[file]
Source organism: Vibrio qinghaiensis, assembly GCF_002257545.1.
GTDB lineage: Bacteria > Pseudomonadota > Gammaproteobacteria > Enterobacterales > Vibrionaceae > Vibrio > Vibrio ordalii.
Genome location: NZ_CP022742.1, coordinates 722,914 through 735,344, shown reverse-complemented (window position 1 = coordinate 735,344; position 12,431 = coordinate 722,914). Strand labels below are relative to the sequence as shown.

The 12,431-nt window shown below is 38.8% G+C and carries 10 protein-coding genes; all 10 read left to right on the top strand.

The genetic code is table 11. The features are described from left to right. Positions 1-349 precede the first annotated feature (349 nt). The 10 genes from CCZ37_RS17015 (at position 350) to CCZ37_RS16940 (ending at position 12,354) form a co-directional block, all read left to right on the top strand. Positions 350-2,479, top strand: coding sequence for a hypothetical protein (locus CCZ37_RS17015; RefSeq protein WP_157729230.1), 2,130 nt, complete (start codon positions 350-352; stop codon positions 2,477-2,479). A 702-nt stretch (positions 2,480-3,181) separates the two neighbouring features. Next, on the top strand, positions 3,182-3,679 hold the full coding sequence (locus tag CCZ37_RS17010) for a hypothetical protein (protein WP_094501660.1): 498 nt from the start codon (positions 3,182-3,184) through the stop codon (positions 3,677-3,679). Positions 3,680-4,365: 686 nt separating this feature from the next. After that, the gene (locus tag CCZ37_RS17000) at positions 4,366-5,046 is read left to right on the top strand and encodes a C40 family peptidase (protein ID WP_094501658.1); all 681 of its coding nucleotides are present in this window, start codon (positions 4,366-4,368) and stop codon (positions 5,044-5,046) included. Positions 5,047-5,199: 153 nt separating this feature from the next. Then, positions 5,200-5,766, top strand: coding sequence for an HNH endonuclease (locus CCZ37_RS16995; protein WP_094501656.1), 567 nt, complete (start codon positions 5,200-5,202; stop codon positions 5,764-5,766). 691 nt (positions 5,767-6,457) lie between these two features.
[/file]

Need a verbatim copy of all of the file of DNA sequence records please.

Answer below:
Source organism: Vibrio qinghaiensis, assembly GCF_002257545.1.
GTDB lineage: Bacteria > Pseudomonadota > Gammaproteobacteria > Enterobacterales > Vibrionaceae > Vibrio > Vibrio ordalii.
Genome location: NZ_CP022742.1, coordinates 722,914 through 735,344, shown reverse-complemented (window position 1 = coordinate 735,344; position 12,431 = coordinate 722,914). Strand labels below are relative to the sequence as shown.

The 12,431-nt window shown below is 38.8% G+C and carries 10 protein-coding genes; all 10 read left to right on the top strand.

The genetic code is table 11. The features are described from left to right. Positions 1-349 precede the first annotated feature (349 nt). The 10 genes from CCZ37_RS17015 (at position 350) to CCZ37_RS16940 (ending at position 12,354) form a co-directional block, all read left to right on the top strand. Positions 350-2,479, top strand: coding sequence for a hypothetical protein (locus CCZ37_RS17015; RefSeq protein WP_157729230.1), 2,130 nt, complete (start codon positions 350-352; stop codon positions 2,477-2,479). A 702-nt stretch (positions 2,480-3,181) separates the two neighbouring features. Next, on the top strand, positions 3,182-3,679 hold the full coding sequence (locus tag CCZ37_RS17010) for a hypothetical protein (protein WP_094501660.1): 498 nt from the start codon (positions 3,182-3,184) through the stop codon (positions 3,677-3,679). Positions 3,680-4,365: 686 nt separating this feature from the next. After that, the gene (locus tag CCZ37_RS17000) at positions 4,366-5,046 is read left to right on the top strand and encodes a C40 family peptidase (protein ID WP_094501658.1); all 681 of its coding nucleotides are present in this window, start codon (positions 4,366-4,368) and stop codon (positions 5,044-5,046) included. Positions 5,047-5,199: 153 nt separating this feature from the next. Then, positions 5,200-5,766, top strand: coding sequence for an HNH endonuclease (locus CCZ37_RS16995; protein WP_094501656.1), 567 nt, complete (start codon positions 5,200-5,202; stop codon positions 5,764-5,766). 691 nt (positions 5,767-6,457) lie between these two features.